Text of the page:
Following a trend set by a number of countries including Canada, as well as the state of California, New York state has passed a law that sets a target that 100 percent of new passenger cars and trucks sold or leased in the state being zero-emissions vehicles by the year 2035, with the legislation having been signed by Governor Kathy Hochul just a few days ago. The legislation contains a similar goal for off-road vehicles and equipment by 2035. The law also establishes a goal of all medium- and heavy-duty trucks sold or leased in the state being zero-emission vehicles by 2045, “for all operations where feasible.”
“New York is implementing the nation’s most aggressive plan to reduce the greenhouse gas emissions affecting our climate and to reach our ambitious goals, we must reduce emissions from the transportation sector, currently the largest source of the state’s climate pollution,” Governor Hochul said in a statement. “The new law and regulation mark a critical milestone in our efforts and will further advance the transition to clean electric vehicles, while helping to reduce emissions in communities that have been overburdened by pollution from cars and trucks for decades.”
However, the signed legislation is more akin to a policy statement or executive order, in that it directs a state agency—namely the Department of Environmental Conservation—to propose regulations that will require increased volumes of zero-emission vehicles to be offered for sale with the goal of achieving a 100% mark by 2035. The law effectively compels state agencies to phase out sales of gas- and diesel-engined vehicles and trucks by a certain date through agency rulemaking, which itself has yet to be adopted.
The law as drafted lacks enforcement mechanisms and concrete steps that agencies will need to take in order to phase in sales of zero-emission vehicles. In effect, there are no corresponding state agency rules that have been enacted to proactively promote sales of zero-emission vehicles to such a significant extent, or (perhaps more importantly) actively inhibit sales of internal combustion vehicles at a dealer level. Further legislation and agency rulemaking, complete with enforcement mechanisms, will be needed.
The law also requires that a zero-emission vehicle strategy be developed by 2023, which will then be used by New York State Energy Research and Development Authority (NYSERDA) to create programs and policies to actually promote EV sales.
“Using California’s Advanced Clean Trucks Rule as a template, the proposed regulation would require truck manufacturers to transition to clean, electric zero-emission vehicles,” the governor’s office said in a statement. “Truck manufacturers would be required to meet a certain annual sales percentage of zero-emission trucks, which will vary among vehicle weight classes, beginning with model year 2025. By the 2035 model year, at least 55 percent of all new Class 2b-3 pickup trucks and vans, 75 percent of all new Class 4-8 trucks, and 40 percent of all new Class 7-8 tractors sold in New York State will be zero-emission. The proposed regulation provides medium- and heavy-duty truck manufacturers with several compliance options and would require a one-time reporting from applicable truck fleets.”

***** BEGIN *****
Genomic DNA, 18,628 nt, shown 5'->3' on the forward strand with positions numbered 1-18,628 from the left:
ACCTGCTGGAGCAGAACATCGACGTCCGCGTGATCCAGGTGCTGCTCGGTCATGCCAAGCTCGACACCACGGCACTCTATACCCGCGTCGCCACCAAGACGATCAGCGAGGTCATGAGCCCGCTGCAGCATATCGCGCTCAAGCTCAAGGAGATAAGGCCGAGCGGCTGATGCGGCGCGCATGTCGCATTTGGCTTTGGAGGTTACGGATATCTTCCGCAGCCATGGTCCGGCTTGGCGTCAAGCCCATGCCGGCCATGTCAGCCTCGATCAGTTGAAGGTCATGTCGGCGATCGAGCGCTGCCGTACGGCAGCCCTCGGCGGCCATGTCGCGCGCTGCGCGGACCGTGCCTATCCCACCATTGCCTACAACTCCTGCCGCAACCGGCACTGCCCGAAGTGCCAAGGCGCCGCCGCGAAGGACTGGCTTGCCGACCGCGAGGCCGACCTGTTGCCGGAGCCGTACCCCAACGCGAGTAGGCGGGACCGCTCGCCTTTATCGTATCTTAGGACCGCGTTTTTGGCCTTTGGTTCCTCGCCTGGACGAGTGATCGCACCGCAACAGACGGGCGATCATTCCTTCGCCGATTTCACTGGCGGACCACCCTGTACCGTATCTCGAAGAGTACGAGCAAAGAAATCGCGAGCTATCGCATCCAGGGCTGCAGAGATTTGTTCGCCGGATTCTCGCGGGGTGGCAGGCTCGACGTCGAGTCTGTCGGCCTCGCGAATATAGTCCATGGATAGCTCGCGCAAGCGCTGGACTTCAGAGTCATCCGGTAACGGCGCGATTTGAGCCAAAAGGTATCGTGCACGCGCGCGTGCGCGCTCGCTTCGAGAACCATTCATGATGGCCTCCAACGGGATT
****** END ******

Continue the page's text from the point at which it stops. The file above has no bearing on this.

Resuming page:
The statement above, you may have noted, mentions proposed (but not yet adopted) regulations aimed at out-of-state truck manufacturers, rather than sales by truck dealers within the state, while also seeking compliance from reports by specific fleets. These are all three separate variables that are unlikely to stay in complete sync with each other, with the unmentioned fourth one being the types of trucks that will actually be seen in use on New York state roads.
Needless to say, New York state certainly faces some headwinds in achieving 100% zero-emission sales of passenger cars and trucks by 2035, with the BEV share of vehicles in the state hovering around the 1% mark at the moment. So in the next 13 years, EV sales rates in the appropriate vehicle categories would have make significant gains—a tall order, we’re sure everyone will agree. Likewise, sales of gas- and diesel-engined vehicles would have to surrender pretty significant market share each year—decisions that are still likely to be dictated by market forces more than anything, absent some very compelling incentives or other types of arm-twisting.
A number of major automakers have rolled out equally ambitious goals for transitioning to an almost EV-only lineup by the end of the decade or a few years thereafter, but even these goals come with plenty of asterisks that rely on myriad factors in order to materialize as predicted. For one thing, assuming comparable levels of annual vehicle sales in the US until 2035, the recovery and processing of raw materials for the production lithium-ion batteries alone would have to experience some very significant growth, absent the sudden arrival of solid-state battery technology that would rely on more easily obtained raw materials. So even the plans of automakers to go EV-only by a certain year are based on other industries being able to keep up with that transition.
Will New York state be able to reach this target by 2035? Let us know in the comments below.
Source: Read Full Article